Strolling & shooting, Zagreb
If not for other reasons I am in particularly grateful for joining to VT because this membership have teach me to walk the streets of my hometown with open eyes. It is completely new sensation, now I see things which have never seen before. Now I understand much better what my school professor used to tell; "learn your own country first and only then start exploring the world around". I bet most of the fellow members got the same sensation regarding their hometowns too.
Curia or kurija in croatian, is the residential seat od Kaptol's canons, all of them built between 16th and 19th centuries and located in Nova Ves street, right next to the cathedral.
Nicolo Alighieri, the great-grandson of the world wide famous Italian poet Dante Alighieri, came to Zagreb in 14th century bringing here the glory of his ancestor. In 1399, he opened here, right on this site, the chemist's shop. The first chemist's shop in Zagreb was opened here in 1355, and it was the second oldest in Croatia after the one in Dubrovnik.
The pharmacy is called "K crnom orlu".
"Zdenac života", the Well of Life, is a small fountain, work by the greatest Croatian sculptor Ivan Mestrovic. It stands in front of the building of the Croatian National Theatre, which is situated on Marshal Tito Square, as many think, the most beautifl square of the city of Zagreb.
Mogila is a mound of earth made in 1925 of the soil brought from 155 places in Croatia - all the places where some important cultural or historical event took place. In the foundations of this hilloc valuable objects of Croatian cultural heritage were stored. At the hillock top is the block of stone slabs - a big stone with Croatian historical coat of arms and a falcon.
This wall in Zagreb is a memorial for all Croatians who died or disappeared during the war of the 1990s. It consists of 13,650 red and black bricks. Relatives wrote the names of missing people on the red ones, the black ones symbolise the deads.
Croatia is still looking for 1,189 persons who went missing during the war.
To get to the wall take tram number 2, 6 or 11 to Sveti Duh (2nd last stop of the line to Crnomerec). You will see it on your left side.
***LATEST NEWS 2006*** Niksa told me that the wall has disappeared. Too bad, I really think that an impressive memorial like this should never be destroyed.
Mesnicka ulica, (Mesnicka street), where the monument to Andrija Kacic Miošic stands, border the western side of the Upper Town area. It is another point from where one can starts its walking tour in exploring of Gradec, what was the former name of the Upper Town.
Dolac is the city's main market, also called the belly of Zagreb. The open market square, situated in between the Cathedral and Jelacic Square, covered with fruit and vegetable stalls, is actually the ceiling of the indoor area of the market. This square was built in 1926, when the old houses in a network of narrow streets covering the area were pulled down.
Maksimir is a huge city park, 18 hectares of lush greenery and forest, opened to the public in 1794, and was the first of its kind in this part of Europe.
It is a perfect half-day outing for both locals and tourists. Blaring car engines have been removed from this place and as such it is a great escape. An added bonus, the city zoo is housed within it.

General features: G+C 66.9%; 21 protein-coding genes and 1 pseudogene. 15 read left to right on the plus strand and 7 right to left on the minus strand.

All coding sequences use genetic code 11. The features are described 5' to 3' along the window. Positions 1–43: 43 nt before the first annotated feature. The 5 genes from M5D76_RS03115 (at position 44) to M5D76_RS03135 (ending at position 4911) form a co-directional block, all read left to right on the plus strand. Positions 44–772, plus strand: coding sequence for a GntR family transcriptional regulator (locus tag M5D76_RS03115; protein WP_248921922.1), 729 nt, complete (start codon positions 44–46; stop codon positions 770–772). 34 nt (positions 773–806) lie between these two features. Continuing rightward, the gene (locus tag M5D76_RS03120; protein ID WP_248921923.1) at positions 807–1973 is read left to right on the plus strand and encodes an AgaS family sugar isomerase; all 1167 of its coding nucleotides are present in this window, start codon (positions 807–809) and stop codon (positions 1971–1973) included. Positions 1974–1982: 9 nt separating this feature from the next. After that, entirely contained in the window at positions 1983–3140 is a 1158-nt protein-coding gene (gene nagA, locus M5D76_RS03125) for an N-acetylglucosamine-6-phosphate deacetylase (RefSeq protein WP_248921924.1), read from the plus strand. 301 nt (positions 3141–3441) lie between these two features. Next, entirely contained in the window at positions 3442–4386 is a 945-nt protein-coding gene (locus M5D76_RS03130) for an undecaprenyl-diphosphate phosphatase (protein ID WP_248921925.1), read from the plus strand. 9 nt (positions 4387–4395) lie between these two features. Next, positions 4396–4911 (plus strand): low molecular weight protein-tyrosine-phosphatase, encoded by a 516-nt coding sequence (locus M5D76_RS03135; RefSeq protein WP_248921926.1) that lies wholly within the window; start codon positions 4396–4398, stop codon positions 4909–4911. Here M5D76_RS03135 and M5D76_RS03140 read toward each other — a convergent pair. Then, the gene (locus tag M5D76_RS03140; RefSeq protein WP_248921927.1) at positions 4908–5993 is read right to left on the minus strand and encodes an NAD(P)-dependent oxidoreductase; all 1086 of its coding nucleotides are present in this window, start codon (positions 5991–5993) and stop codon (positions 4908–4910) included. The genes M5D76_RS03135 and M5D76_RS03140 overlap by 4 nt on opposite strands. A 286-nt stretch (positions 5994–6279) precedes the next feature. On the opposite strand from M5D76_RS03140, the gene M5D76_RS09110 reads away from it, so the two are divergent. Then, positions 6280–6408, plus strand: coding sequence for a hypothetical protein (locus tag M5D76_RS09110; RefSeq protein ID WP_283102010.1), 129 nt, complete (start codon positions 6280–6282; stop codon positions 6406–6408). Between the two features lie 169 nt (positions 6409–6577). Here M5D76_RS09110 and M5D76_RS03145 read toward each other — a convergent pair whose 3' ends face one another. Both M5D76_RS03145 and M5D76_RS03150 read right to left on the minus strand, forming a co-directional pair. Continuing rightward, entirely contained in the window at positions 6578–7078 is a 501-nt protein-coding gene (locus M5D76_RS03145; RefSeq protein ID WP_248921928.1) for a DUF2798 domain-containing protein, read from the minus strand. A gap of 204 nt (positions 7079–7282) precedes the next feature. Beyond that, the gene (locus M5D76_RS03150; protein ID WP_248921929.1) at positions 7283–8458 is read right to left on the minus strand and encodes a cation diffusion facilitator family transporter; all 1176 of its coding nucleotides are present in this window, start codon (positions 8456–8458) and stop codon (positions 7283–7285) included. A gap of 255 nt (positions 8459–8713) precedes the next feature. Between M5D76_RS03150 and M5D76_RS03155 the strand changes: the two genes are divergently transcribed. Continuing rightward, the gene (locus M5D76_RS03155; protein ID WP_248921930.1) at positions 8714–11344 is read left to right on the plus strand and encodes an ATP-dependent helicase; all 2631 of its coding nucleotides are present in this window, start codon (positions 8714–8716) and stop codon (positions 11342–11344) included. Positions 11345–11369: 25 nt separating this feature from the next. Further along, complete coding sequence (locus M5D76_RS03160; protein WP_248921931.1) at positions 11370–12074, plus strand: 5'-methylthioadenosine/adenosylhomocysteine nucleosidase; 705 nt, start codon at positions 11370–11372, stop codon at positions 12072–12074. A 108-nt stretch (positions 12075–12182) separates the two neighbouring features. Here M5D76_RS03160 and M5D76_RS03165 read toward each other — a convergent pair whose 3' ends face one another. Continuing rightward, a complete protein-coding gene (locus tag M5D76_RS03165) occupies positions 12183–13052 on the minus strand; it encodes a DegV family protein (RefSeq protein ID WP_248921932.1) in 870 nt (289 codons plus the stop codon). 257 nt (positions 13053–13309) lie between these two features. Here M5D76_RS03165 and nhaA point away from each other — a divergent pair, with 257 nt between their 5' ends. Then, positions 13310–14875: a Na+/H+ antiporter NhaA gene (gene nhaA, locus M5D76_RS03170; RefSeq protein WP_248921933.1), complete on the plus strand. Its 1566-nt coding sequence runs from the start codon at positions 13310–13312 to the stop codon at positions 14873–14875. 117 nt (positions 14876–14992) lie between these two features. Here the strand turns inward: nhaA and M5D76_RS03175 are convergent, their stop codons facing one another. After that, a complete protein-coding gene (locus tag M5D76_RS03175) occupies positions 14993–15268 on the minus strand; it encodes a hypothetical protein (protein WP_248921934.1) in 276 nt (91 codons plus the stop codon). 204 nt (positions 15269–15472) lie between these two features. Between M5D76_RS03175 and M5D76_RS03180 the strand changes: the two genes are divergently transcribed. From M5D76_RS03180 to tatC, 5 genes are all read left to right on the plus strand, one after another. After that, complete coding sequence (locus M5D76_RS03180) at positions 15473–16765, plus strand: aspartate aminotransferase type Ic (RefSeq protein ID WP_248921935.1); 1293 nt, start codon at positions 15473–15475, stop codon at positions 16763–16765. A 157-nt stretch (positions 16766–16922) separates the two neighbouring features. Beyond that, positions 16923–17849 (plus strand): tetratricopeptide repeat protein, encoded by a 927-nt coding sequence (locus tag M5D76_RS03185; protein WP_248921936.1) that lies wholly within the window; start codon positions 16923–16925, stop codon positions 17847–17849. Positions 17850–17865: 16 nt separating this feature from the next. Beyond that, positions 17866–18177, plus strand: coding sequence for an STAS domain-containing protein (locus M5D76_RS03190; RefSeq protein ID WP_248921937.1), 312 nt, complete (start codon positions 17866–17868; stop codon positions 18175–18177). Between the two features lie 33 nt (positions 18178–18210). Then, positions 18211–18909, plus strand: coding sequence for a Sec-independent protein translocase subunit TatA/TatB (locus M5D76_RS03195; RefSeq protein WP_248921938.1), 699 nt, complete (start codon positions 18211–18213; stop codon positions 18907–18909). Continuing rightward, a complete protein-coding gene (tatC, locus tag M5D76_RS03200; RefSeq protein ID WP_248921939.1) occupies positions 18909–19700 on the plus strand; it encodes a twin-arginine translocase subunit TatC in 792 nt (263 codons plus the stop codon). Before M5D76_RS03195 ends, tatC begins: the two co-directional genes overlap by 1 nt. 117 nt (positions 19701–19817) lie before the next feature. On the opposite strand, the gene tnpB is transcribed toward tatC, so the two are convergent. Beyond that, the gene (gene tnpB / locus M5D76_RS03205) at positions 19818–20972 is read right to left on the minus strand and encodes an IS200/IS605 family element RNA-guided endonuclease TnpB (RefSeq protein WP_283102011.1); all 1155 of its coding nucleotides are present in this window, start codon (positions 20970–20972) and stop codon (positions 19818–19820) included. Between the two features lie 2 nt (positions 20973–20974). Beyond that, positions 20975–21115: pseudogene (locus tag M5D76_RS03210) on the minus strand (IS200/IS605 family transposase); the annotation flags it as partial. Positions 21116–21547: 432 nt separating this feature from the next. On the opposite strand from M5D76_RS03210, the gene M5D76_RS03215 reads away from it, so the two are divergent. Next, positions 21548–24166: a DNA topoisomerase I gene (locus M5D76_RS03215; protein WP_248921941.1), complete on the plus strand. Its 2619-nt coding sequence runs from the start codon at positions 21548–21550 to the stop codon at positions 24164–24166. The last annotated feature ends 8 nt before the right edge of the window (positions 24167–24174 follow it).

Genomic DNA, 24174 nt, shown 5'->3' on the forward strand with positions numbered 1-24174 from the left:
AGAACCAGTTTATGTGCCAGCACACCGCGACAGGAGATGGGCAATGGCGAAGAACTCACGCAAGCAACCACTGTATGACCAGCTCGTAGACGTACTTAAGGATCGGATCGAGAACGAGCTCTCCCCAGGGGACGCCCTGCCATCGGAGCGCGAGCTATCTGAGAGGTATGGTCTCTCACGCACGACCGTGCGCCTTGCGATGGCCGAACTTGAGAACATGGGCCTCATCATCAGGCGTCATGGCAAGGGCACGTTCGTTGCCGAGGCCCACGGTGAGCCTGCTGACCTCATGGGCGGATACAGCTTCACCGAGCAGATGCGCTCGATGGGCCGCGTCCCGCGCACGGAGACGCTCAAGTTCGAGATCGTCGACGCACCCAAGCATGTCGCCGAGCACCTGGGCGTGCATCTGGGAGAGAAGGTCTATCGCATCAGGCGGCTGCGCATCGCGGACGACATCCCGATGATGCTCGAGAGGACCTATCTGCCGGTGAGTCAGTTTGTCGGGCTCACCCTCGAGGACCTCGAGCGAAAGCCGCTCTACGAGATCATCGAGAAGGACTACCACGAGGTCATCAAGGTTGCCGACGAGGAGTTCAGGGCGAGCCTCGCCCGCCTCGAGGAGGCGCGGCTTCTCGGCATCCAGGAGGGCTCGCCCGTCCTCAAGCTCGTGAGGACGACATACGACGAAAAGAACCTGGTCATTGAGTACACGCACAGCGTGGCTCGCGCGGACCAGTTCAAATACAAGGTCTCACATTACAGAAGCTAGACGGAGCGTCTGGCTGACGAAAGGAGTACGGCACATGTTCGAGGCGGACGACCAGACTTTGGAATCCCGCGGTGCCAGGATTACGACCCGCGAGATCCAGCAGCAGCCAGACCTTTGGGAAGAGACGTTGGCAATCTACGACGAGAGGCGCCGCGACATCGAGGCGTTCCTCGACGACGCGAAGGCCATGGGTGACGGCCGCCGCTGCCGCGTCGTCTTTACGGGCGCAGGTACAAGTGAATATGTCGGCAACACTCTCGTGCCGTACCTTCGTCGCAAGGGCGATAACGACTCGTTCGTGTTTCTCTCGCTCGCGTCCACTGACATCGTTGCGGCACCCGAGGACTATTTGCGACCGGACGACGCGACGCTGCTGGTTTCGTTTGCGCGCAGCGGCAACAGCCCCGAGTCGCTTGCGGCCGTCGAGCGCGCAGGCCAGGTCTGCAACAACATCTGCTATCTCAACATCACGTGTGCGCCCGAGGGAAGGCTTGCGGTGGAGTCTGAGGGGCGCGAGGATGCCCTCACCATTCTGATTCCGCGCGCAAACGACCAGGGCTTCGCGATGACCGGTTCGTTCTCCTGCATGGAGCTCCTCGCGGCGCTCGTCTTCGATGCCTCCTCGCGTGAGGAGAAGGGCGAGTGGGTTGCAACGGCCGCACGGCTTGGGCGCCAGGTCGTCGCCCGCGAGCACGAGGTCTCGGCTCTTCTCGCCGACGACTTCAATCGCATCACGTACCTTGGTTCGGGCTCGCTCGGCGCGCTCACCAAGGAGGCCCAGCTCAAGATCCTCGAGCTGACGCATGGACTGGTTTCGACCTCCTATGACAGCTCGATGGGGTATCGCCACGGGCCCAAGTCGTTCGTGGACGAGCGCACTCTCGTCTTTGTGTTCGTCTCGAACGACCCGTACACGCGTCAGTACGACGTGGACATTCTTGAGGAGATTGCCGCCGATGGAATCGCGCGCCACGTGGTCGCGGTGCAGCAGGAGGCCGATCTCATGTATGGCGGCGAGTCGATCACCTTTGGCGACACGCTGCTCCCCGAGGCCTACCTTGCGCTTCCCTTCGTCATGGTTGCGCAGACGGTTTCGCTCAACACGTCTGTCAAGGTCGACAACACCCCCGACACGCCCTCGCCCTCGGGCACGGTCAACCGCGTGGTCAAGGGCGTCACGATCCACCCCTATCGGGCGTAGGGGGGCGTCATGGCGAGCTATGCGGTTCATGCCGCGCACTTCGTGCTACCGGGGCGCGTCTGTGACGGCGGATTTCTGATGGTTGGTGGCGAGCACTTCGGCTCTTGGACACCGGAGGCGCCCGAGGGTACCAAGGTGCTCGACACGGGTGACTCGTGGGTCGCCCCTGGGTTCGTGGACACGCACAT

The fountain Manduševac is built on the site of the previous one, just a few steps away from the original spring. It is an attraction but also a meeting point for both tourists and locals.
There are couple of legends about Zagreb's name. One of them says Zagreb got its name from a chance meeting at this square, when a viceroy called out to a beautiful girl standing near the well: "Mandušo, ZAGRABI (scoop)", and that is how the well came to be named Manduševac and the town Zagreb.
One of my favourite churches in Zagreb. Maybe because I've been going there all my life and 'cause it's in my street, but I find it somehow most warm of all the chuches I've ever been into. It's small and the interior is definitely worth seeing. Just go right from Trg Marsala Tita in the street Gjure Dezelica and you can't miss it.
There are many hidden details in every town we have visited, many of them unknown even to those who live in. This old wooden well, the oldest remaind in the town of Zagreb, is hidden behind the high walls in the Upper Town, in Demetrova street.
Take direction from St. Mark's Church to Basaricekova street and at the end of it you'll see the yellow coloured walls with wooden gateway.
The City Library is situated on the northern side of the Ante Starcevic Square, it has a fine collection of books.
On the top of the building there is a cupola with this exceptional statue.
Okay, so as usual, Tal went policeman hunting to add to her collection. She thinks that the police are the best and that they are there to help and protect you to the best of their ability. And she is right. This is one of the policemen assigned to keep watch over the area of Zagreb that was hosting the International Folklore Festival....
At Lotrscak Tower you will find a funicular railway. It was built in 1891 and connects the upper town with the lower town at Illica Street, the main street of Zagreb. There are also a set of steps nearby (which we took).
Take pictures of your kids when THEY are taking pictures, it will give you insight into what they are thinking. Here I caught Tal photographing a mailbox, I guess she was thinking of all the people she would write to when we got home ^O^